• Yesterday, Fed’s Bullard pushed back on recent ‘dovish’ market pricing as he said it is necessary for the Fed policy rate to be raised at least to at least 5.00/5.25%. ECB’s Lagarde in a speech in Frankfurt today wasn’t as concrete as was the Saint Louis Fed president. However, in some way she also reconfirmed the ECB prioritizing inflation over growth. Other ECB members gave a similar assessment (Knot, Nagel). According to Lagarde, rates will have to be raised further and simply removing policy accommodation might not be enough to bring inflation back down to target. A sharp slowdown/recession on its own also won’t do the job. The ECB president also mentioned several structural factors (deglobalization, change in supply patterns, energy transition) that might complicate an easy fix of the supply/demand balance, holding the risk of higher costs/inflation. Interest rates remain the preferred instrument to address inflation, but the ECB also has to reduce excess liquidity/balance sheet. Key principles of reducing bond holdings will be set out at the December policy meeting. As was the case for interest rate policy, Lagarde again didn’t give specific levels/amounts. European interest rates drifted higher during Lagarde’s speech, but this move was undone later. A rather low amount of TLTRO repayments after the ECB changed conditions of cheap funding added to the reversal. The ECB announced it next week expects a repayment of € 296 bln of LT funding. Estimates were diffuse but most saw a potential for a € 500/600 bln repayment. Especially short-term Bunds outperformed after the TLTRO announcement. The 2-year German yield currently even declines 4 bps. The spread of swaps over Bunds widens (less collateral than expected will be freed). Further out (5-y +) German yields also reversed the earlier rise to currently trade 2 bps lower. US yields also tried to cautiously extend yesterday’s rebound, but the move was aborted early in US dealings. US yields currently are trading mixed (2-y +1.5bps; 30-y -1.5 bps). Despite recent, more hawkish CB speak, equities are performing well with the EuroStoxx 50 gaining 1.2%. US indices open about 0.5% higher. The oil price continues this week’s sharp setback, with Brent smashing below $ 90 p/b ($ 86.25 currently).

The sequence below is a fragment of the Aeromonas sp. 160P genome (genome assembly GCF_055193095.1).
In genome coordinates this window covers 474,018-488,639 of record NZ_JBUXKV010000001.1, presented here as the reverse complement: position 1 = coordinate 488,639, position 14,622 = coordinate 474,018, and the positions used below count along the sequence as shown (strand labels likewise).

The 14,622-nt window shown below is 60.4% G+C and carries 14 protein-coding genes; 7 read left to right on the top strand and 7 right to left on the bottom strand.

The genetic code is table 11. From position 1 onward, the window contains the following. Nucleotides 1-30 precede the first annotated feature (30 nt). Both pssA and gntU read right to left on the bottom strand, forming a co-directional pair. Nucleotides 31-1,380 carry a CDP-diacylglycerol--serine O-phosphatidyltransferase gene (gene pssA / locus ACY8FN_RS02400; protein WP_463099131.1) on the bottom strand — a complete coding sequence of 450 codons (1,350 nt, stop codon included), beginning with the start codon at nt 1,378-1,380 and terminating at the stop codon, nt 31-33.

• Moves in the major USD cross rates are limited. DXY is holding a tight 106.40/80 range. EUR/USD is changing hands near 1.0360, unchanged from yesterday’s close. USD/JPY struggles not to lose the 140 handle (currently 139.8). Sterling slightly outperforms. This morning, GFK UK consumer confidence improved slightly and (nominal) retail sales (+0.6% M/M) grew modestly after two difficult months. EUR/GBP neared the 0.8690 short-term support, but a break didn’t occur.
• The Norwegian economy grew a strong 0.8% q/q in the previous quarter of this year. This followed an upwardly revised 1.2% in Q2 and surpassed expectations of 0.4%. All components but government consumption (-0.1% q/q) contributed. Household consumption grew by 0.5% q/q, flanked by gross fixed capital formation (0.4% q/q). Exports grew at 5.7% almost double as much as imports did (2.9%). Factoring in the oil sector, Norwegian GDP growth even amounted to 1.5% q/q thanks to boosted petroleum activities (7.6% q/q). The Norwegian krone barely budged with EUR/NOK stabilizing at 10.49.
• Germany’s largest union secured a benchmark 5.2% pay increase for a little less than 4 million employees in the automotive, metal and electrical sector in the Baden-Württemberg region. The rise next June would be followed by a 3.3% increase in May 2024. Additionally, a lump sum payment of €1500 will be given in each of the next two years. The pact is likely to be repeated across the sector in other parts of the country. It comes as German inflation hit 11.6% in October, suggesting that stellar price increases are not yet fully reflected in wage demands, reducing the risk of a vicious and hard-to-control wage-price spiral. The ECB forecasted that wage growth will increase from 4% this year to 4.8% next year.